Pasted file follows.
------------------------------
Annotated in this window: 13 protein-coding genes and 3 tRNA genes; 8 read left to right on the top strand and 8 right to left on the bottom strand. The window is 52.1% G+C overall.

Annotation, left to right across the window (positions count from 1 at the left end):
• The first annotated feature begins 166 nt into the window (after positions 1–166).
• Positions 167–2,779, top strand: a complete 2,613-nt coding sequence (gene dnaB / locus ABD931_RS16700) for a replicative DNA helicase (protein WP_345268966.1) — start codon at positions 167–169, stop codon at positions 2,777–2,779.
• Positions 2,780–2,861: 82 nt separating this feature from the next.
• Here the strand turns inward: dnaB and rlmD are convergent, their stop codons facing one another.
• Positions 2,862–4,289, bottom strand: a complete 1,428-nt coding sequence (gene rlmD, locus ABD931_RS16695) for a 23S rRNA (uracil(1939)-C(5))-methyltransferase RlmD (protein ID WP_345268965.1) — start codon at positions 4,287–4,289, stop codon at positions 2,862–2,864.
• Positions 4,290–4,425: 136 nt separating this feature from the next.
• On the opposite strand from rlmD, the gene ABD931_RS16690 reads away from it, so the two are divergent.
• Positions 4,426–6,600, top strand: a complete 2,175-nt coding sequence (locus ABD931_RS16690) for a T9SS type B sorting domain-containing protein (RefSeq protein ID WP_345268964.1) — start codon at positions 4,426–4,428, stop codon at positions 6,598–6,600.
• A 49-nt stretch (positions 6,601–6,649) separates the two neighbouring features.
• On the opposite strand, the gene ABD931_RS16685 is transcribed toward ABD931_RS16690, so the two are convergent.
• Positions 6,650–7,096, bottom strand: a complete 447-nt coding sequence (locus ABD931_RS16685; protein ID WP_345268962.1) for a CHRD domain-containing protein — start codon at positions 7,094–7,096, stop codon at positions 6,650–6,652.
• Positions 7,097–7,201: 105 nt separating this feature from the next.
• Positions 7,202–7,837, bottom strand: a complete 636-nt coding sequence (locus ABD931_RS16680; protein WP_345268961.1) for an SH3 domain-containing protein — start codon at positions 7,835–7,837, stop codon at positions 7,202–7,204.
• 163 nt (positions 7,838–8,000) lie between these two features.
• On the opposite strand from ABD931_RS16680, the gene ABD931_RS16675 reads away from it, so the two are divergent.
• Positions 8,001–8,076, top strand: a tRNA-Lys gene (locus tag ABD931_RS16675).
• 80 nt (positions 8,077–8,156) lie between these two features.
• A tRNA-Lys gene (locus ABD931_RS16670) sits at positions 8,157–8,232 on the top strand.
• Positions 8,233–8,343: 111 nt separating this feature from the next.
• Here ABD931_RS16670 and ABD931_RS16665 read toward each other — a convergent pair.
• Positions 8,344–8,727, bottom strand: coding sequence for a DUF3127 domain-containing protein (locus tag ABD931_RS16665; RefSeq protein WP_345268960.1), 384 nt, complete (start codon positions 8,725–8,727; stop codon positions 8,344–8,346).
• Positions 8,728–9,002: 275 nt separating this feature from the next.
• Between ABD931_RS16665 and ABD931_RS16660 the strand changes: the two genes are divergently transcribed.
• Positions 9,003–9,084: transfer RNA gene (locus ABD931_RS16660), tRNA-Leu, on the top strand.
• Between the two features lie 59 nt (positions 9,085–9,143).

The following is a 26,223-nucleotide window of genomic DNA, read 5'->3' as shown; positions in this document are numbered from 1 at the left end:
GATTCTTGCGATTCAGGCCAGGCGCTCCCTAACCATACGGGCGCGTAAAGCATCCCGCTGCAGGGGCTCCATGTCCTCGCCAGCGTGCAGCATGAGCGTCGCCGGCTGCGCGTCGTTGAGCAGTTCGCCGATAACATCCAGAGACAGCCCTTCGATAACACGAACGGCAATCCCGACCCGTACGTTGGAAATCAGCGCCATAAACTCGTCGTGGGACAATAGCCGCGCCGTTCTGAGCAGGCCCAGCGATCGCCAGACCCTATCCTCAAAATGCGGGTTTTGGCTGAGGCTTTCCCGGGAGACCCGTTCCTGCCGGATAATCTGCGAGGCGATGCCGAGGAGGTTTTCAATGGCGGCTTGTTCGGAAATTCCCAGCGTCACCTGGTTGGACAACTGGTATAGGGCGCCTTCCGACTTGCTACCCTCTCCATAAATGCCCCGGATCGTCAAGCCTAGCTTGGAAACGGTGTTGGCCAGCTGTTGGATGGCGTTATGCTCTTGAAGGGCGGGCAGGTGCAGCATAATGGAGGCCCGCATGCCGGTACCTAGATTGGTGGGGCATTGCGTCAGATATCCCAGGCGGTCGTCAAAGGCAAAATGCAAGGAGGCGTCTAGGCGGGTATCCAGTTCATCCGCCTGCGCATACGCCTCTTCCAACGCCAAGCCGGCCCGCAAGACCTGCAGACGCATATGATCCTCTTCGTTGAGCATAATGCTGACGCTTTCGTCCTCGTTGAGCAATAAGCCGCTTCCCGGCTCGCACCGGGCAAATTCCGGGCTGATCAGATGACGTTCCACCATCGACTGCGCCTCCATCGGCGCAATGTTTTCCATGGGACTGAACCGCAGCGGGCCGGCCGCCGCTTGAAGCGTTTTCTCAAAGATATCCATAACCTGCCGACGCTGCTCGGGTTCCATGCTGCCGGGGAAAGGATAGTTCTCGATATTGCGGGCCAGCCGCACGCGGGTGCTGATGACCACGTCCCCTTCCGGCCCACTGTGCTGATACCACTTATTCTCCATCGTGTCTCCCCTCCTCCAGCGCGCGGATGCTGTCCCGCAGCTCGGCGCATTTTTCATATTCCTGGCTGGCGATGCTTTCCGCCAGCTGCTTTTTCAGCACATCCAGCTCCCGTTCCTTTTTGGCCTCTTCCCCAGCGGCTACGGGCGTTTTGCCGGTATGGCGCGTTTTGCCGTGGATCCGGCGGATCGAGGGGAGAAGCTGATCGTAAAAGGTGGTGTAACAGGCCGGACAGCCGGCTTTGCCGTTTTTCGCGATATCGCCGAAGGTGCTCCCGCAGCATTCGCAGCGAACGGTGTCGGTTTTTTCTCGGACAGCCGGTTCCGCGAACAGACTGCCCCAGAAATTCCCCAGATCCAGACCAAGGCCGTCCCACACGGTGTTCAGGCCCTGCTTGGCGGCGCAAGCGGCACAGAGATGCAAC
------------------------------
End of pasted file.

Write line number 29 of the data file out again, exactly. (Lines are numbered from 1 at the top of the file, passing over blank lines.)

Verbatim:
GATTCTTGCGATTCAGGCCAGGCGCTCCCTAACCATACGGGCGCGTAAAGCATCCCGCTGCAGGGGCTCCATGTCCTCGCCAGCGTGCAGCATGAGCGTCGCCGGCTGCGCGTCGTTGAGCAGTTCGCCGATAACATCCAGAGACAGCCCTTCGATAACACGAACGGCAATCCCGACCCGTACGTTGGAAATCAGCGCCATAAACTCGTCGTGGGACAATAGCCGCGCCGTTCTGAGCAGGCCCAGCGATCGCCAGACCCTATCCTCAAAATGCGGGTTTTGGCTGAGGCTTTCCCGGGAGACCCGTTCCTGCCGGATAATCTGCGAGGCGATGCCGAGGAGGTTTTCAATGGCGGCTTGTTCGGAAATTCCCAGCGTCACCTGGTTGGACAACTGGTATAGGGCGCCTTCCGACTTGCTACCCTCTCCATAAATGCCCCGGATCGTCAAGCCTAGCTTGGAAACGGTGTTGGCCAGCTGTTGGATGGCGTTATGCTCTTGAAGGGCGGGCAGGTGCAGCATAATGGAGGCCCGCATGCCGGTACCTAGATTGGTGGGGCATTGCGTCAGATATCCCAGGCGGTCGTCAAAGGCAAAATGCAAGGAGGCGTCTAGGCGGGTATCCAGTTCATCCGCCTGCGCATACGCCTCTTCCAACGCCAAGCCGGCCCGCAAGACCTGCAGACGCATATGATCCTCTTCGTTGAGCATAATGCTGACGCTTTCGTCCTCGTTGAGCAATAAGCCGCTTCCCGGCTCGCACCGGGCAAATTCCGGGCTGATCAGATGACGTTCCACCATCGACTGCGCCTCCATCGGCGCAATGTTTTCCATGGGACTGAACCGCAGCGGGCCGGCCGCCGCTTGAAGCGTTTTCTCAAAGATATCCATAACCTGCCGACGCTGCTCGGGTTCCATGCTGCCGGGGAAAGGATAGTTCTCGATATTGCGGGCCAGCCGCACGCGGGTGCTGATGACCACGTCCCCTTCCGGCCCACTGTGCTGATACCACTTATTCTCCATCGTGTCTCCCCTCCTCCAGCGCGCGGATGCTGTCCCGCAGCTCGGCGCATTTTTCATATTCCTGGCTGGCGATGCTTTCCGCCAGCTGCTTTTTCAGCACATCCAGCTCCCGTTCCTTTTTGGCCTCTTCCCCAGCGGCTACGGGCGTTTTGCCGGTATGGCGCGTTTTGCCGTGGATCCGGCGGATCGAGGGGAGAAGCTGATCGTAAAAGGTGGTGTAACAGGCCGGACAGCCGGCTTTGCCGTTTTTCGCGATATCGCCGAAGGTGCTCCCGCAGCATTCGCAGCGAACGGTGTCGGTTTTTTCTCGGACAGCCGGTTCCGCGAACAGACTGCCCCAGAAATTCCCCAGATCCAGACCAAGGCCGTCCCACACGGTGTTCAGGCCCTGCTTGGCGGCGCAAGCGGCACAGAGATGCAAC